Mortensen Ponders Fatherhood And The End Of The World
By Cindy Pearlman
22 November 2009
Image Macall Polay.
© 2929/Dimension Films/MGM.
Viggo Mortensen takes being a cool actor to extremes. For his new end-of-the-world drama The Road, he had to jump into a very cold ocean on location in Oregon. One wonders: Why can't the world end in, say, Miami?
"That water was cold," says Mortensen. "They had ambulances standing just in case. Of course, I asked for a second take and everyone was shocked because it was also 41 degrees outside in a howling wind."
Mortensen stars in the film, which was adapted from Cormac McCarthy's novel about a man trying to survive with his young son in a postapocalyptic world.
How do you prepare to survive the end of the world?
I tried to do things that I thought would be helpful, like listening to certain kinds of music while keeping in mind where we were headed visually. I had to get into a certain state where I could go to those places that this character demanded emotionally. In the end, there wasn't anything I could do to prepare for the end of the world. It was about being naked emotionally and just being honest about it. I knew that I would really need some help from the boy in the movie and kept thinking, "I hope they find a great boy." I read with the last four or five boys and then the young man cast [Kodi Smit-McPhee] was a ray of sunlight. There was something about him. He understood the story in a way that the other kids didn't. There was something in his eyes. He's a joyful, well-adjusted kid, but there was something in his eyes that was sad and knowing.
Are you a hands-on dad?
I've always been a hands-on dad. I thought about my son quite a bit while making the movie and the transition that he made into pre-adolescence. My son reminds me of Kodi a lot. He's also wise beyond his years. In this movie, you see the kid calling on his dad for strength, but the dad can't always be strong and have all the answers. I guess that's universal. Any parent that has a relatively consistent relationship with their kids, no matter how good it is, reaches a point in pre-adolescence where they suddenly look at their dad or their mom and realize they're not everything.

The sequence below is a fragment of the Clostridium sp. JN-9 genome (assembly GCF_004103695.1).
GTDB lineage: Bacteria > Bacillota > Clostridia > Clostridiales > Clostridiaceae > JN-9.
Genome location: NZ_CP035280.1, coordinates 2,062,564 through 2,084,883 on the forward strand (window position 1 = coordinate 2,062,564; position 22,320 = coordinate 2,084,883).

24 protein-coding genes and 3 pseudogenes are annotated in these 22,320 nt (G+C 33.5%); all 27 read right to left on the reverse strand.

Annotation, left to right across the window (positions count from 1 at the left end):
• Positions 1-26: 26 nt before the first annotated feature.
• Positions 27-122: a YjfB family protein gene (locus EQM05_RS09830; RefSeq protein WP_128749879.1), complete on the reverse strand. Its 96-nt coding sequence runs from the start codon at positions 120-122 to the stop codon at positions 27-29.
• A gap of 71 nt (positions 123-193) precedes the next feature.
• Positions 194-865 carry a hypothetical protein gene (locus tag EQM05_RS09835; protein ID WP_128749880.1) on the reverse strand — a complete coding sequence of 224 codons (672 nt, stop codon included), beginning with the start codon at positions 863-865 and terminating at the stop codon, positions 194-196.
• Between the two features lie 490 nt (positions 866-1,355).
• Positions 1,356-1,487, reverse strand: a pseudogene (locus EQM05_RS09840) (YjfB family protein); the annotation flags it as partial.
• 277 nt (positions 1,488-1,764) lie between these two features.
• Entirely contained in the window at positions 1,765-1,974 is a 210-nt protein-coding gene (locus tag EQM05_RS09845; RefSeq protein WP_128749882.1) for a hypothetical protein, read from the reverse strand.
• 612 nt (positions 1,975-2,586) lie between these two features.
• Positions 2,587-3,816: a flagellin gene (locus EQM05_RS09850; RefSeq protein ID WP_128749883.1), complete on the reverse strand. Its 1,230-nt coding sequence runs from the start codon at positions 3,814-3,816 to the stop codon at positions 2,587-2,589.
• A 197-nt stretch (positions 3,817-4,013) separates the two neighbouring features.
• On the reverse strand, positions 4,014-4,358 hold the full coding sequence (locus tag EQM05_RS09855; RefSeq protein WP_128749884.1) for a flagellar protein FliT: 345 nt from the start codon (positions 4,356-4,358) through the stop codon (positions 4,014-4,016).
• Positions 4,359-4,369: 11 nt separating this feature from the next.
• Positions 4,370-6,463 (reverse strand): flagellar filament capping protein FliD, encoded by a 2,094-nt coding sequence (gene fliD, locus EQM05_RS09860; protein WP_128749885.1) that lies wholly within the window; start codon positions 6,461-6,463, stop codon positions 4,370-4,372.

What did you learn from your discussion with the book's author, Cormac McCarthy?
I talked to him one long time before shooting on the phone. We basically talked about his kid and my kid and being dads. I had tons of notes and questions to ask him. I was ready to pick his brain. At the end of the conversation, he asked me, "Do you have any specific questions about the book?" I had 50,000 post-it notes in the book and not one but two pens in case it ran out of ink. I mean I was ready. But I said "Nah, I don't really" because I realized the conversation we had was all I need to get going. His book and his words are so heartfelt and so free of any gimmickry. He just transcends cultures and languages.
How are your survival skills? Could you camp out? Gut a moose?
Actually, I'm not bad because I go camping quite a bit. But I don't know if I would have had the courage to keep going when it looked impossible. I like to think I would and I'm actually better with a gun than he is in the movie. He's not necessarily good with guns, but he has learned to do what he needs to survive. I know I could survive the camping out part. That's all.
After living in a post-apocalyptic world in this movie do you ever worry about this happening to the human race one day?
Sure I do. We shot in real places that had been devastated by nature and by man. Of course, you're going to think, "Wow, we have to be careful." This movie really made me think more about my family and just about how fleeting life is and that it's worth making the effort to see more, learn more, to appreciate more. It's a very simple idea, but so important.
Last edited: 7 January 2010 15:26:19
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